What Happens to the Baby After Delivery?
Houston, We Have a Baby!
Shortly after the baby's birth, whether it's a vaginal birth or a c-section, the baby will be evaluated for its ability to adapt and transition normally to life outside the uterus. To aid in this process, the baby is transported to a warming unit with a radiant heat source. The baby (now officially called a neonate) is dried of all moisture, which helps to minimize the loss of its core temperature.
The nose and mouth of the baby are suctioned to clear the baby of all secretions and to aid in its first breathing efforts. The baby should begin crying within the first 30 seconds to one minute of life. To accomplish this, gentle stimulation is usually required and accomplished by rubbing the baby's back or gently stimulating its feet.
Some of you may be familiar with old movies or books that described or depicted the delivering physician as holding up the baby by its feet in mid air and spanking the baby's bottom (translation: bare butt) in order to get the baby to cry. This procedure is no longer done because it isn't necessary. According to Dr. John, it was an accepted practice because doctors simply didn't know any better, and they went overboard a tad. Today's doctors know that aggressive stimulation isn't necessary, and it could potentially harm the baby. For example, the baby could be dropped or hit too hard in a vulnerable spot that might injure it.
The Neonatal Team Takes Over
Usually, when the delivery is approaching, the patient's nurse will call for additional personnel to manage the baby's transition. These individuals are referred to as NRPs (neonatal resuscitative providers). They may be doctors, nurses, or medical assistants, but all of them have special training in the initial evaluation of and resuscitation of newborns.
And the Ranking Is...Enter the Apgar Score
The baby's attendants will begin their initial evaluation at one and five minutes after birth, using the Apgar scoring system. The intent of the Apgar score is to provide a quick evaluation of a newborn and determine if additional measures of resuscitation are necessary.
Apgar scores range from zero to 10. In general, a low Apgar identifies those babies who may require extra attention and care. The five-minute Apgar score is generally used to evaluate how effective any resuscitative efforts were.
The Apgar table is comprised of five areas in which the baby will receive a score. These areas include the baby's heart rate, muscle tone, respiratory effort, reflexive response to stimulation, and the baby's color.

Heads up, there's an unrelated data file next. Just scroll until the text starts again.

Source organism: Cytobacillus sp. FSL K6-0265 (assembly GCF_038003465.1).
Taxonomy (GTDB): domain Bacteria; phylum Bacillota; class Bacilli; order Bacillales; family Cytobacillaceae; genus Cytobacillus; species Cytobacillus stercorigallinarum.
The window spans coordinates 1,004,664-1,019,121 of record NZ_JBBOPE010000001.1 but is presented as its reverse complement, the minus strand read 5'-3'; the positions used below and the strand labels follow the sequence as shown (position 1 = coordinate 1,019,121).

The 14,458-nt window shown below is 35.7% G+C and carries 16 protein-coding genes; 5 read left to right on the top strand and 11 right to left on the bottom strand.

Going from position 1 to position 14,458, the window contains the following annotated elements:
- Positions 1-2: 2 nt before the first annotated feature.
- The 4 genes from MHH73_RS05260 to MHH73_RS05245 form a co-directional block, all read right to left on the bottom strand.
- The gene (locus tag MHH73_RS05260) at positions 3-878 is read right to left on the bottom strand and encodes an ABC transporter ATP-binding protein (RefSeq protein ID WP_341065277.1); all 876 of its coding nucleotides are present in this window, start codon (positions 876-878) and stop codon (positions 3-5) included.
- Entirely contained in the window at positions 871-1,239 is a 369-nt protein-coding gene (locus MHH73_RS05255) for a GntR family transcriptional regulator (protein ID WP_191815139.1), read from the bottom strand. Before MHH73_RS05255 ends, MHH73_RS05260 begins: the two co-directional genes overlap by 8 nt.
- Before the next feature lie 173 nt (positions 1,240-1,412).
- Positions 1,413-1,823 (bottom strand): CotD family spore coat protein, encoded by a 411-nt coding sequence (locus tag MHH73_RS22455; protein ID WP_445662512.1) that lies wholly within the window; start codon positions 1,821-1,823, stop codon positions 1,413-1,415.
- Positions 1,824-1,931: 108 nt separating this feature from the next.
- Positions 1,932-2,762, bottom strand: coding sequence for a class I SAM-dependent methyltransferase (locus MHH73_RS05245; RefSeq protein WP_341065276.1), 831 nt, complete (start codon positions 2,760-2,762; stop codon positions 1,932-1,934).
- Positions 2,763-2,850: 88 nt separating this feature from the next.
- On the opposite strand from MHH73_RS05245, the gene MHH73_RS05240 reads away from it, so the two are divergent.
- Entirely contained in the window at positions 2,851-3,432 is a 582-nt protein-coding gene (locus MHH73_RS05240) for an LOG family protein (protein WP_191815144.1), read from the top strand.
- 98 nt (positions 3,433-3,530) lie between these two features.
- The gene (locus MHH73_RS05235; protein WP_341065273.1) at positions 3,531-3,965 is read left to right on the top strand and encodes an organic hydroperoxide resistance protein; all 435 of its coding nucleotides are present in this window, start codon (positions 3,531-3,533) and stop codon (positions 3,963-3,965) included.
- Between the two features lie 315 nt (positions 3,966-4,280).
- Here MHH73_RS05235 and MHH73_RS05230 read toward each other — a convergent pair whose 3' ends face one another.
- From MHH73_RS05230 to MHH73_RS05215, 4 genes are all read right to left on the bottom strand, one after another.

The APGAR Scoring System
|Heart Rate||Absent||< 100 per minute||> 100 per minute|
|Respiratory Effort||Apneic||Weak, Irregular, Gasping||Regular|
|Reflex||No Response||Some Response||Facial Grimace, Sneeze, Cough|
|Muscle Tone||Flaccid||Some Flexion||Good Flexion of Arms and Legs|
|Color||Blue, Pale||Body Pink, Hands and Feet Blue||Pink|
A value of 0, 1, or 2 is assigned to each category, and this gives the baby its overall score out of 10. Generally, Apgar scores in the range of 7-10 suggest that the baby doesn't require additional resuscitative efforts; however, a score between 4-7 is considered an indicator that the baby may be mildly to moderately compromised (needing attention). In those babies with a score less than 4, the rating usually indicates that the baby might need oxygen and additional attention from the medical staff. (According to Dr. John, medical people joke around and say that no babies ever get a perfect 10, unless they are a pediatrician's baby.)
My Perfect "10"
The birth of my third child (and first daughter) was something of a fiasco of my own making. I was at a teaching hospital, but didn't realize what that meant when they asked me if I'd mind having a "few" nurses observe the delivery. When they wheeled me into an amphitheater-type room, it was too late to protest. OK, 15 nurses (some male – I'd forgotten there was such a thing as male nurses) gathered round to watch under spotlights. So much for intimate, personal deliveries with the lights dimmed. If I hadn't been so preoccupied having a baby, I would have been mortified.
The only good part was that they clapped when I delivered, and my daughter was a perfect "10" on the Apgar scale – at 1 minute and at 5 minutes. (I think it had something to do with the movie "10" being popular several years earlier.) In retrospect, it was the only way for my drama-queen daughter to make her appearance onto the stage of life.
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